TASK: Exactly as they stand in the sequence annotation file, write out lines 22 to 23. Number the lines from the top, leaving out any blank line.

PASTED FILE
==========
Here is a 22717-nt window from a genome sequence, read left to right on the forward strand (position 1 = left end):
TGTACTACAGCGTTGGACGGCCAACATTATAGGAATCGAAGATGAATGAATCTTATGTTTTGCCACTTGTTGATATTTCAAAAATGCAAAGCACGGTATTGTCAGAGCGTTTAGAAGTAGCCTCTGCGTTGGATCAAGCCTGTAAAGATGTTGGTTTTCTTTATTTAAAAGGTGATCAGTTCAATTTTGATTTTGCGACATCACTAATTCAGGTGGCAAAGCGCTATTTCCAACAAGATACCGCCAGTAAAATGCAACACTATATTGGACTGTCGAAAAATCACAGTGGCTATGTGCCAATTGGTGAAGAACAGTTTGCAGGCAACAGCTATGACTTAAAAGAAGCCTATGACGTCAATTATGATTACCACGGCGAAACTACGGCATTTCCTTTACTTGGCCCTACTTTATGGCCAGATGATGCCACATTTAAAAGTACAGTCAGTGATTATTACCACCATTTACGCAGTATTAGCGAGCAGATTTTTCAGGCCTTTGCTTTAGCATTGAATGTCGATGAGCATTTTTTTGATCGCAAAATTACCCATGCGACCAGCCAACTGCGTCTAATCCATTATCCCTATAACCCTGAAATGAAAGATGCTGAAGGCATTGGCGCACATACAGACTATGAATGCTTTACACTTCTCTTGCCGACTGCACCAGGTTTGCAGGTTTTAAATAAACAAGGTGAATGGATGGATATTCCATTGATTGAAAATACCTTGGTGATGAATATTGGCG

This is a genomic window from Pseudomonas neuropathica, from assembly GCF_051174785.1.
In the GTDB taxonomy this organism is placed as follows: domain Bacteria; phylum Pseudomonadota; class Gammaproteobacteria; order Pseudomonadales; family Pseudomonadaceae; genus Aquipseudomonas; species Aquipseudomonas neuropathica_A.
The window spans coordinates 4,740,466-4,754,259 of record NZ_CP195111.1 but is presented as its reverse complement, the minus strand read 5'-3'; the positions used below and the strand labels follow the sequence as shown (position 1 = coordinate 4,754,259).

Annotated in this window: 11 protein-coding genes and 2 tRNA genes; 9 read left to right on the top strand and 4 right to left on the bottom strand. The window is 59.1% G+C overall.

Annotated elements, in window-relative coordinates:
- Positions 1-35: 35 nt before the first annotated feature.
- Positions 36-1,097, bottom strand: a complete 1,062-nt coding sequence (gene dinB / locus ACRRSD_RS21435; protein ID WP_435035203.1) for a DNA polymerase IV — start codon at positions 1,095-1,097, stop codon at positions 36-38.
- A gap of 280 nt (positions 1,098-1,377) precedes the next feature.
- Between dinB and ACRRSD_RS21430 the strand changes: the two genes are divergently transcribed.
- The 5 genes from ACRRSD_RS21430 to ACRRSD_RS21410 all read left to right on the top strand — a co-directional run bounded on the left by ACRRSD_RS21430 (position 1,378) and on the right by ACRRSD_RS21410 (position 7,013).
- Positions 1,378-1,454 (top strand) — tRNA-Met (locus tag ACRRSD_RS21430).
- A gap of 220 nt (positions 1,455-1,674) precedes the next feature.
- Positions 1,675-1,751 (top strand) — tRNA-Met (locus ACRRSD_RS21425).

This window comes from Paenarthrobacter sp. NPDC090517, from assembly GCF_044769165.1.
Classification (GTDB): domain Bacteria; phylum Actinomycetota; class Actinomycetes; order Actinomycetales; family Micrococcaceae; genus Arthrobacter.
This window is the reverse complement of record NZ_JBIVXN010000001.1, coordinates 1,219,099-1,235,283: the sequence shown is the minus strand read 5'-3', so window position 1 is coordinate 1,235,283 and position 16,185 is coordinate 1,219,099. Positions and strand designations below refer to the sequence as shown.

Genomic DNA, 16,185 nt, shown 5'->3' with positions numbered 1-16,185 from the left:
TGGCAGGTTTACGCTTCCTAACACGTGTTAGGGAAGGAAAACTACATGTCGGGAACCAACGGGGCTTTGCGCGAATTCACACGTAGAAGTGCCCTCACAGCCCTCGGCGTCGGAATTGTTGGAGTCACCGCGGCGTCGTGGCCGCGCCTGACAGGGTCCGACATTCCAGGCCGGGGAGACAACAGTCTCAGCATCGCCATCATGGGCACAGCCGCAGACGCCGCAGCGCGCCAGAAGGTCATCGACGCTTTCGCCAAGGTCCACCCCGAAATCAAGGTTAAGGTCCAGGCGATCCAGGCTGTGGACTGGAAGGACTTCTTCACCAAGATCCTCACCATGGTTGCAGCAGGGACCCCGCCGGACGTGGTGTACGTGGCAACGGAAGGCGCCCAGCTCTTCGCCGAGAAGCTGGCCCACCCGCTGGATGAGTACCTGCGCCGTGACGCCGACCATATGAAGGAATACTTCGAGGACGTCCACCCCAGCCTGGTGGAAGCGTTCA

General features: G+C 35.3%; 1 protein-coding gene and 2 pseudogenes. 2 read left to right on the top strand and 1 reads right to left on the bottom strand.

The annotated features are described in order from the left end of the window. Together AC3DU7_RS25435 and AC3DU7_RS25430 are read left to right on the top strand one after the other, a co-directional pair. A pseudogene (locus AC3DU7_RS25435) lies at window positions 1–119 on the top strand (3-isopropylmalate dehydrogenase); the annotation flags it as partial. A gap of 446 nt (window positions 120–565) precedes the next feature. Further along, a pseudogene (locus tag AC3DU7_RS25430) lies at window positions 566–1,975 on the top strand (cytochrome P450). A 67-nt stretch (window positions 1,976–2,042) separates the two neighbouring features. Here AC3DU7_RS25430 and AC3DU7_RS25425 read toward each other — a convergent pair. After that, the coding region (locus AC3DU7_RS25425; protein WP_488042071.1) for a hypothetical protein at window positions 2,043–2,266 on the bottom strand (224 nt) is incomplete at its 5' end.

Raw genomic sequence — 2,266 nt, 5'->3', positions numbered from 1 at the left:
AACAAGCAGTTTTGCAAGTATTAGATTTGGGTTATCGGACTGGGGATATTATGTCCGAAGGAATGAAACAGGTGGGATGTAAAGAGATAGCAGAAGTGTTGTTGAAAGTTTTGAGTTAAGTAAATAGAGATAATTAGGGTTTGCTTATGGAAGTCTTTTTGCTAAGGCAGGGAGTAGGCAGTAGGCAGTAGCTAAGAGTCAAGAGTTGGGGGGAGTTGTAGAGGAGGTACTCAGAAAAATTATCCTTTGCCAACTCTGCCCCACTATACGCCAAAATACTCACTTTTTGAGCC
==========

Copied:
The annotated features are described in order from the left end of the window. Together AC3DU7_RS25435 and AC3DU7_RS25430 are read left to right on the top strand one after the other, a co-directional pair. A pseudogene (locus AC3DU7_RS25435) lies at window positions 1–119 on the top strand (3-isopropylmalate dehydrogenase); the annotation flags it as partial. A gap of 446 nt (window positions 120–565) precedes the next feature. Further along, a pseudogene (locus tag AC3DU7_RS25430) lies at window positions 566–1,975 on the top strand (cytochrome P450). A 67-nt stretch (window positions 1,976–2,042) separates the two neighbouring features. Here AC3DU7_RS25430 and AC3DU7_RS25425 read toward each other — a convergent pair. After that, the coding region (locus AC3DU7_RS25425; protein WP_488042071.1) for a hypothetical protein at window positions 2,043–2,266 on the bottom strand (224 nt) is incomplete at its 5' end.

Raw genomic sequence — 2,266 nt, 5'->3', positions numbered from 1 at the left: